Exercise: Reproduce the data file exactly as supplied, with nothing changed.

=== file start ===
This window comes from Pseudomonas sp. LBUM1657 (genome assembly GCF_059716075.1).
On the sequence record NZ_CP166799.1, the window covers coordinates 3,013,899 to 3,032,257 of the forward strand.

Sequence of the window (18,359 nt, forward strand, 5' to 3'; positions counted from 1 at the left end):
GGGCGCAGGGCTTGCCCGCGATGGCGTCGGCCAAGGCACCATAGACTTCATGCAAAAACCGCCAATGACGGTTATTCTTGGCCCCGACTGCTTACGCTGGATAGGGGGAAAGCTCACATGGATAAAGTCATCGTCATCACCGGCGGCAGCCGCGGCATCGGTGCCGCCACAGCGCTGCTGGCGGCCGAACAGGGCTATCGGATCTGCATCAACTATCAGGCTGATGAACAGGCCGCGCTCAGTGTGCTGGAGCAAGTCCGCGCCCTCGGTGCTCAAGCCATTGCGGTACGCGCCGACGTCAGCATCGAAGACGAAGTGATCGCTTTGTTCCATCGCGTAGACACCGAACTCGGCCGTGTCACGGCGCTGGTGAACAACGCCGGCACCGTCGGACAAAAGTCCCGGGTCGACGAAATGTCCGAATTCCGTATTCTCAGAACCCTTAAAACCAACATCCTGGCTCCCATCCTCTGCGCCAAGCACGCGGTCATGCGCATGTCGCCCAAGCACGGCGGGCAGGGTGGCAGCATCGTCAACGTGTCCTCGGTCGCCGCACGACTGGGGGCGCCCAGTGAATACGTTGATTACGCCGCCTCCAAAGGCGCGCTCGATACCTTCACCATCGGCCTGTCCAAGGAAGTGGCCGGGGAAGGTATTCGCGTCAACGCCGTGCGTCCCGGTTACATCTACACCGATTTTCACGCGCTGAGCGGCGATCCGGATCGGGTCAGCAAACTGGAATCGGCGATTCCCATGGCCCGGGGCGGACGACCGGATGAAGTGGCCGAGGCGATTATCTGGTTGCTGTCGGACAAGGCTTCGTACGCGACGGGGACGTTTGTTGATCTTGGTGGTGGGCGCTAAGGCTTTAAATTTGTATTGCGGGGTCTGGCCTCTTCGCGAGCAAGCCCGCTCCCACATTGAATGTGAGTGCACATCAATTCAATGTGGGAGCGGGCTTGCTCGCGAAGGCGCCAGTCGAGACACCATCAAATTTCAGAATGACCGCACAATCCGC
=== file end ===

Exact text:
This window comes from Pseudomonas sp. LBUM1657 (genome assembly GCF_059716075.1).
On the sequence record NZ_CP166799.1, the window covers coordinates 3,013,899 to 3,032,257 of the forward strand.

Sequence of the window (18,359 nt, forward strand, 5' to 3'; positions counted from 1 at the left end):
GGGCGCAGGGCTTGCCCGCGATGGCGTCGGCCAAGGCACCATAGACTTCATGCAAAAACCGCCAATGACGGTTATTCTTGGCCCCGACTGCTTACGCTGGATAGGGGGAAAGCTCACATGGATAAAGTCATCGTCATCACCGGCGGCAGCCGCGGCATCGGTGCCGCCACAGCGCTGCTGGCGGCCGAACAGGGCTATCGGATCTGCATCAACTATCAGGCTGATGAACAGGCCGCGCTCAGTGTGCTGGAGCAAGTCCGCGCCCTCGGTGCTCAAGCCATTGCGGTACGCGCCGACGTCAGCATCGAAGACGAAGTGATCGCTTTGTTCCATCGCGTAGACACCGAACTCGGCCGTGTCACGGCGCTGGTGAACAACGCCGGCACCGTCGGACAAAAGTCCCGGGTCGACGAAATGTCCGAATTCCGTATTCTCAGAACCCTTAAAACCAACATCCTGGCTCCCATCCTCTGCGCCAAGCACGCGGTCATGCGCATGTCGCCCAAGCACGGCGGGCAGGGTGGCAGCATCGTCAACGTGTCCTCGGTCGCCGCACGACTGGGGGCGCCCAGTGAATACGTTGATTACGCCGCCTCCAAAGGCGCGCTCGATACCTTCACCATCGGCCTGTCCAAGGAAGTGGCCGGGGAAGGTATTCGCGTCAACGCCGTGCGTCCCGGTTACATCTACACCGATTTTCACGCGCTGAGCGGCGATCCGGATCGGGTCAGCAAACTGGAATCGGCGATTCCCATGGCCCGGGGCGGACGACCGGATGAAGTGGCCGAGGCGATTATCTGGTTGCTGTCGGACAAGGCTTCGTACGCGACGGGGACGTTTGTTGATCTTGGTGGTGGGCGCTAAGGCTTTAAATTTGTATTGCGGGGTCTGGCCTCTTCGCGAGCAAGCCCGCTCCCACATTGAATGTGAGTGCACATCAATTCAATGTGGGAGCGGGCTTGCTCGCGAAGGCGCCAGTCGAGACACCATCAAATTTCAGAATGACCGCACAATCCGC